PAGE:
This Is AuburnElectronic Theses and Dissertations

Disease Resistance of Different Genetic Types of Channel Catfish, Ictalurus punctatus, Female × Blue Catfish, I. furcatus, Male Hybrid Catfish




Dong, Sheng

Type of Degree

Master's Thesis


Fisheries and Allied Aquacultures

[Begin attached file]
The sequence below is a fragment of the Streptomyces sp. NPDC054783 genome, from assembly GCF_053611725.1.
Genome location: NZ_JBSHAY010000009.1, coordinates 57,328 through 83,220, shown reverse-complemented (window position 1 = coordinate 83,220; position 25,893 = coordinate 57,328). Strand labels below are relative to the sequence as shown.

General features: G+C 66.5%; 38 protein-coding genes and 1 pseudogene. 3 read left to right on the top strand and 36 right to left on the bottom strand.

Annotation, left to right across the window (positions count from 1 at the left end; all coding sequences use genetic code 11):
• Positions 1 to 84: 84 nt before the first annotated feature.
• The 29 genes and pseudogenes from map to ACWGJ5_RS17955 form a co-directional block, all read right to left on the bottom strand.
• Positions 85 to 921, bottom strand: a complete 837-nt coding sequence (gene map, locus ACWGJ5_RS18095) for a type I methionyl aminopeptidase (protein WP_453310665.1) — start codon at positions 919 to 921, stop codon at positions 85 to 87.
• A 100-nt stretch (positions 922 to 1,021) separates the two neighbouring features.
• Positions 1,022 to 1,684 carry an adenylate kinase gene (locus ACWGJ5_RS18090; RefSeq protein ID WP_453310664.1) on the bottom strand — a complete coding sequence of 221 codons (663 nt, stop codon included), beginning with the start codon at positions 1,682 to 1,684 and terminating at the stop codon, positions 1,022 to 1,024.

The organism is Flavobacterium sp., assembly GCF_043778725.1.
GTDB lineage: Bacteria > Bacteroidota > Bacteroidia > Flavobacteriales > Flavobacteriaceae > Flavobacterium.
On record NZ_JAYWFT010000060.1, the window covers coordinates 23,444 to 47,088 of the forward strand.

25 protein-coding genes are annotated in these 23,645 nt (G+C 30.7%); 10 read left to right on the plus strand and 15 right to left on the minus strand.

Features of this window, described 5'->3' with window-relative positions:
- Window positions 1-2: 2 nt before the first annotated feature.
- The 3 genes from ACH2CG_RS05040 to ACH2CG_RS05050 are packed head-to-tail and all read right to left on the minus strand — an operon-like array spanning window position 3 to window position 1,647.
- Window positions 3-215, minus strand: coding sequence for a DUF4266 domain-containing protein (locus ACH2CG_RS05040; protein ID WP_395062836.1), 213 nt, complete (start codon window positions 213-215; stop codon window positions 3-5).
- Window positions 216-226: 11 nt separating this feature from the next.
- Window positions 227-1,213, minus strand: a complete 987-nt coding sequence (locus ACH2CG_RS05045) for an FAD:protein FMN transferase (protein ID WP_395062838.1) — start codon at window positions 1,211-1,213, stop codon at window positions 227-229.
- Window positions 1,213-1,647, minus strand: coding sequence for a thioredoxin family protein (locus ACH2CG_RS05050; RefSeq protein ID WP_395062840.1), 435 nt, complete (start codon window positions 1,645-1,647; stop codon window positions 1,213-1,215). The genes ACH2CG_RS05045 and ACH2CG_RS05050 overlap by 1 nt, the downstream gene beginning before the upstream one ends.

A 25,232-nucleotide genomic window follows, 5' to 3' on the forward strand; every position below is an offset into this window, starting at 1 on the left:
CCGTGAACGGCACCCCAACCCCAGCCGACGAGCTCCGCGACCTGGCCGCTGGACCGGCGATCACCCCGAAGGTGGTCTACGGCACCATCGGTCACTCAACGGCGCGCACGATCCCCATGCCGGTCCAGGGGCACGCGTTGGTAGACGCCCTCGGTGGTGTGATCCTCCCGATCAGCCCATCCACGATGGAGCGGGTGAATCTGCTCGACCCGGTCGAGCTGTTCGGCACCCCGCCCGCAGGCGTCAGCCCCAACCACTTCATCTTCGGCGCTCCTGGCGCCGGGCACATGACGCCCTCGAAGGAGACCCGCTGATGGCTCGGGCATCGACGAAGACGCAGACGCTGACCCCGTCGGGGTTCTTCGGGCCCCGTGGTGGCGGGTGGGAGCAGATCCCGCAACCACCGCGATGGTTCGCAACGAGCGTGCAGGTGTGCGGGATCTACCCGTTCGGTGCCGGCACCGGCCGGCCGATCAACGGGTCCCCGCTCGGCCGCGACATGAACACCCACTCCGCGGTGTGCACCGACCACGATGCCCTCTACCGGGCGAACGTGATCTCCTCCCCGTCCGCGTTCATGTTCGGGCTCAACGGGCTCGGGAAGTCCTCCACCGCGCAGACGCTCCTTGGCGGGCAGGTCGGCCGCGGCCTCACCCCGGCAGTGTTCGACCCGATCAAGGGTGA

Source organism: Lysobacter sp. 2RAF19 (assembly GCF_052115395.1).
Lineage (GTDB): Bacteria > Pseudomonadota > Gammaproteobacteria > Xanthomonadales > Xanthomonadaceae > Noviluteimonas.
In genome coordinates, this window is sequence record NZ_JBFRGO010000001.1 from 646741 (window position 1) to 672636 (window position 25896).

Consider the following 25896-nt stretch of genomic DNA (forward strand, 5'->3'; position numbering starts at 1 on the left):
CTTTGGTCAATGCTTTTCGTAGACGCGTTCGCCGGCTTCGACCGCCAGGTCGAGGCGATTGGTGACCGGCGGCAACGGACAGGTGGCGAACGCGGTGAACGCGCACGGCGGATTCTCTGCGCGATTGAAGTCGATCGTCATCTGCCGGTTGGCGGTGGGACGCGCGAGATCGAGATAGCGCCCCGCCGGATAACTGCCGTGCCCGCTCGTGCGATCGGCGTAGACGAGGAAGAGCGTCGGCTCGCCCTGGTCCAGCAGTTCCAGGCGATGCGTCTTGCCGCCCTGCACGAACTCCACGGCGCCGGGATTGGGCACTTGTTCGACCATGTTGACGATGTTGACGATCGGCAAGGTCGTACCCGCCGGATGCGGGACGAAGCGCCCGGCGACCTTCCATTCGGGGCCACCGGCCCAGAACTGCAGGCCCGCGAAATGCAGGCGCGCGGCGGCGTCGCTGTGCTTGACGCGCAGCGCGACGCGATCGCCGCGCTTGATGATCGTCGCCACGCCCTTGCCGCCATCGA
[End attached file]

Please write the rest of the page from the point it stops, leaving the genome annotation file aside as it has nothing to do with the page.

Eleven genetic types, Kansas Random × Rio Grande, Kansas Select × Rio Grande, 103KS × Rio Grande, Marion Select × Rio Grande, 103 KS × B, Marion Select × B, Auburn-Rio Grande × B, 103KS × D&B, Kansas Random × D&B, Marion Random × D&B, and Kansas Select × D&B, of channel catfish, Ictalurus punctatus, female × blue catfish, I.furcatus, male hybrid catfish were challenged with virulent Flavobacterium columnare in tanks. Sex and the interaction between sex and genotype did not affect the disease resistance. The genetic type was the key factor associated with columnaris resistance of hybrid catfish. There was no apparent sire effect, but there was a significant (P<0.05) dam effect on mortality, median death time and average survival times. 103KS had the best combining ability to produce hybrids with the best columnaris resistance. The best strategy to improve disease resistance of hybrid catfish is to identify female strains with the best combining ability. Potential genetics of these dam effects requires further study. Two genetic types of hybrids and one genetic type of channel catfish performed similarly in regards to mortality and survival time when challenged with Edwardsiella ictaluri, causative agent of enteric septicemia of catfish (ESC). However, the channel catfish had the largest death rate. The experiment was complicated by co-infections with both ESC and Ichthyophthirius multifiliis (Ich). The mortality and survival time of the two types of ich infected hybrid catfish were similar, while the death rate and extent of death for the channel catfish were the highest. The difference in ESC resistance of the hybrid catfish and channel catfish were not as great as seen in earlier experiments. This may be a result of genotype-environment interactions from the intensity of the infection or the multiple infections. Additionally, the channel catfish used in this study was an intraspecific crossbred in channel catfish and may have improved disease resistance compared to channel catfish in previous comparisons. Intraspecific crossbreeding may be an alternative to interspecific hybridization for enhancement of disease resistance and should be further explored.